“And then, we used that to regenerate money to invest again in the team. We have been very straight with our decisions, and we have been very successful. I think sometimes we had to make hard decisions, and not everybody likes the decisions, but we always trusted that it was (done) the right way.”
It’s an interesting move for someone who has worked for a long time in a good league, with the Bundesliga being reputed as one of the best in the world. Moving stateside to MLS, a relative unknown for a lot of Europeans, is a big move for someone of his stature to make. Especially after concluding a stint recently with Schalke, a team that did some damage in the Champions League during his tenure, accepting a challenge like the one in Vancouver is a bold move.
But for Schuster, who did law in his hometown of Mainz before latching on with the local club, he’s always been fascinated by the complexity of a job like this. Having a lot of rules allows teams to have more level ground in terms of starting points, and while we’ve seen a decrease of parity in recent years, teams can still catch up to the big dogs if they invest smartly.
“Yes, I studied law. I don’t know if everyone knows that. I was at university at Mainz and studied law, and I have been always interested in rules and guidelines of leagues,” Schuster said. “And for that reason I’ve been always interested in the MLS, because it’s really different to everything we have in Europe, they’re big differences to Europe, so I know the rules in general. I know what’s TAM and GAM and DPs and everything like that.”
“But of course, I’m really happy to have (VP of Footballing Operations) Greg Anderson on my side, who is an expert on that, because I think nobody can expect that I’m an expert on the first day, I know the rules really good and I will go with Greg through everything and develop progress.”
Now, he’s going to have a busy couple of months, as he and his new staff play catchup in the offseason. While he did say that he has started contributing to decision-making for a while now, it’s time to officially get things underway, starting with the re-opening of a trade window next week. After being relatively silent in the last trade window, despite having many assets that people see as valuable around MLS, it’s expected the Caps pounce on a couple of moves within the league.
After that, it’ll be onto the opening of the global transfer window in January. It’s expected that Vancouver makes some aggressive moves in that window, as they have at least 1 DP spot open, with the possibility of another opening up depending on changes in the salary cap. With that kind of freedom, and someone with Schuster’s network now on board, it gives he and Dos Santos a chance to start chasing some big fish.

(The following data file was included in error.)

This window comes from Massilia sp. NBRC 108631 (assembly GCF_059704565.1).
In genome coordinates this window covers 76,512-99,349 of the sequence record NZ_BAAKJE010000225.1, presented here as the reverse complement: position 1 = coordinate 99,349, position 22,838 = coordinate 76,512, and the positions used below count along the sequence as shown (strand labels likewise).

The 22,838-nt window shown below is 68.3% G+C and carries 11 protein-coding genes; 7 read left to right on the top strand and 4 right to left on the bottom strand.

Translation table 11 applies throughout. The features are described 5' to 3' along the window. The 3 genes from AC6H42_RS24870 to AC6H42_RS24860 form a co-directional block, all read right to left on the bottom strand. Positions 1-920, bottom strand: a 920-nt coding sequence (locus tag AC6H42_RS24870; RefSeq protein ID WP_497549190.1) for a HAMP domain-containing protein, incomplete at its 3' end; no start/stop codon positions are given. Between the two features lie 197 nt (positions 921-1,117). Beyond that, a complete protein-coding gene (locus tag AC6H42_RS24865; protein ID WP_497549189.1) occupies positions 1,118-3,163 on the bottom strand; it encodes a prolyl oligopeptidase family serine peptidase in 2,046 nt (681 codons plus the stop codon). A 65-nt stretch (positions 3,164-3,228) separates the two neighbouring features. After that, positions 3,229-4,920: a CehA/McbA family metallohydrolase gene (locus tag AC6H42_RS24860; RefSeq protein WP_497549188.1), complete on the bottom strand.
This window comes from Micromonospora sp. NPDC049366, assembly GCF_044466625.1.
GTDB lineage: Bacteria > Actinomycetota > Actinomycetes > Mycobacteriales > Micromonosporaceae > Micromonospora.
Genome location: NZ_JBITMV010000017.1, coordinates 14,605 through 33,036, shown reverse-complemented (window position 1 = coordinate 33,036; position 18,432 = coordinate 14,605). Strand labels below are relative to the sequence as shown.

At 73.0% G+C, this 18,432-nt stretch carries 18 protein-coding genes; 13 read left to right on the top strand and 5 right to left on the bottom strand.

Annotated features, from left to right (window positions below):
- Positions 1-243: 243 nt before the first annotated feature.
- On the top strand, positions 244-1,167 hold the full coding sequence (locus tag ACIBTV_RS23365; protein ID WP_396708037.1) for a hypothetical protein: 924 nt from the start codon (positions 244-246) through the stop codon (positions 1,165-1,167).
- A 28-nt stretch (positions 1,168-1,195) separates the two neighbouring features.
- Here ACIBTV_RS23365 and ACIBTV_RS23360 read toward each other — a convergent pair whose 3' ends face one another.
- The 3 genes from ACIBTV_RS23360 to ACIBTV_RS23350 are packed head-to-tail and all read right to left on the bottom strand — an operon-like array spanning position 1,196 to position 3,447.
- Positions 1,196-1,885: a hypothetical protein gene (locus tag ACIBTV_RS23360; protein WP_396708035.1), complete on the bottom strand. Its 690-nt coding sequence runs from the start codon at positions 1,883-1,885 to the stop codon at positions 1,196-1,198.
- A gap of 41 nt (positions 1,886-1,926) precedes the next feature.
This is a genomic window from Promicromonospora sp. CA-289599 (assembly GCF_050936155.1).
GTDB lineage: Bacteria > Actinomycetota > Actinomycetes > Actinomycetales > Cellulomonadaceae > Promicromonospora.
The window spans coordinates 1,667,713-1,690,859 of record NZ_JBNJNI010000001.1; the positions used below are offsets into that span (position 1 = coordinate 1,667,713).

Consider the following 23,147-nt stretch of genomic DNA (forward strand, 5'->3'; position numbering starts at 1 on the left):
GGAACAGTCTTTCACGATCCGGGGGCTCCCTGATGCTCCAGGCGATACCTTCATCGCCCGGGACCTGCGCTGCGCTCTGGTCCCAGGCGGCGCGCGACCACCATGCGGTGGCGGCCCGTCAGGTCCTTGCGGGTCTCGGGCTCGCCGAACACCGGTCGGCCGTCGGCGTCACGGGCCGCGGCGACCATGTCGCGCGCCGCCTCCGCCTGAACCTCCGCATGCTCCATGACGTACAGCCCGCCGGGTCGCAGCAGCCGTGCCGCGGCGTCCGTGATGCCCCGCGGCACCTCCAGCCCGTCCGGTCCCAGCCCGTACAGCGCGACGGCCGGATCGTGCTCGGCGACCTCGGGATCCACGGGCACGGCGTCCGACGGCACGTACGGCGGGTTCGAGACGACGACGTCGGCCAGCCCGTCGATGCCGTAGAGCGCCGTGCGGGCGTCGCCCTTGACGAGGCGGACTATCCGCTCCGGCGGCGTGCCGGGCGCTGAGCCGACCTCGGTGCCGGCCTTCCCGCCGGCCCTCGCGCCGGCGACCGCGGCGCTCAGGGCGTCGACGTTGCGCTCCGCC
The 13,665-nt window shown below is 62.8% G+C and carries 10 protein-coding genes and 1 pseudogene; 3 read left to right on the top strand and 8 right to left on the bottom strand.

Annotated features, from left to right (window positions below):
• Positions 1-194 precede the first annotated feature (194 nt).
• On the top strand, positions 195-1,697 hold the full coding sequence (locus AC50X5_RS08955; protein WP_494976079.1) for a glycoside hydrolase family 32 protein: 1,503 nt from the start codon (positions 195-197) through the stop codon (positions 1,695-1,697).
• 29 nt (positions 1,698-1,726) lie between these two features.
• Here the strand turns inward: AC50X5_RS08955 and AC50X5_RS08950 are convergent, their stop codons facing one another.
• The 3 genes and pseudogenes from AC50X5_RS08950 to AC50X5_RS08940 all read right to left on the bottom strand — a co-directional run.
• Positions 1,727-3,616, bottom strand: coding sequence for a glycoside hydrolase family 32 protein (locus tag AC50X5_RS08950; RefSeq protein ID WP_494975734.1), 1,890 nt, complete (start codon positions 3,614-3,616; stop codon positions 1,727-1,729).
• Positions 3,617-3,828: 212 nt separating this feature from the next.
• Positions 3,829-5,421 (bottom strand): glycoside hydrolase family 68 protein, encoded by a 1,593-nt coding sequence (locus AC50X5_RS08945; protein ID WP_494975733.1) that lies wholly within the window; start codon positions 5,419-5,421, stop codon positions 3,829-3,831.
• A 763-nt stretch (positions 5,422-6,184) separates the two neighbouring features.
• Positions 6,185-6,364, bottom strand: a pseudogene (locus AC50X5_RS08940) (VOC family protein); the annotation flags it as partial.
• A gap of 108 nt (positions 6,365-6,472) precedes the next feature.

As said by Dos Santos on Friday, that process is already ongoing, as they have already started to compile a solid list of targets. While it’s unsure how many of them will be successful purchases, if they can hit on most of them, Dos Santos promises that it would have been a good offseason.
“Our targets are very clear right now, if you want a lot of answers, you could steal my computer,” Dos Santos joked Friday. “But yeah, our targets are clear, what we want to do is clear, now it’s a question of pulling the trigger and trying to get the deals done. So, yes, there was a moment of waiting in some of the key players, to also have the approval of our sporting director, making sure that everybody was on the same page, some decisions like taking options of players had to be done before.”
“But today it’s very clear what we need, very clear what we want. Are we going to be able to get all the targets that we want? It’s not going to be easy, but if we do, it’s going to be very successful offseason, so we hope it’s going to happen.”
For Schuster, in between transfer dealings, jumping into improving infrastructure and taking a look at youth development, it’s going to be a busy period to start things off. It won’t be easy, as the Whitecaps have some big steps to take, but he seemed confident in the process Friday. After a season like that, it’ll be interesting now to see what decision he and the team now take, starting with moves in the immediate future.
No matter that direction, expect a full effort from Schuster, who seems invigorated by this job opportunity. For the first time, he works without the highly-esteemed Christian Heidel, who was seen as a big part of the jobs done at Mainz and later at Schalke. With Schuster now on his own for the first time, people will be keeping a close eye on how he does, as that lack of frontman experience was seen as the main criticism of him despite his pedigree.
Based on the glowing review he gave on Friday, he already believes that Vancouver has the structure to help him do that. After years of disappointment in the club, now it’s to see if he’ll be able to succeed in his mission, as the road towards MLS relevance continues.
So far, it seems like positive marks for Schuster, who definitely has the ability to do that.
“I want to make step-by-step development with sustainability. That is always something we did at Mainz, we don’t want to overpay so we don’t want to reach two or three steps in one with the danger to fall back again,” Schuster said. “So we had to build up everything there. And we have not been a big group, and we have been only good people with good energy, and this is also something, I found here as well. A lot of people with this passion and energy for this job and for this club. All of them want to make it happen, all of them gives a little bit more than a normal employee, (even) after a year such as last year.”
“Now it’s up to us to find the right strategy, to find the right pathway to bring all the energy together, we have to make some decisions and move on step-by-step.”
With this long-needed announcement out of the way, that long pathway has officially begun.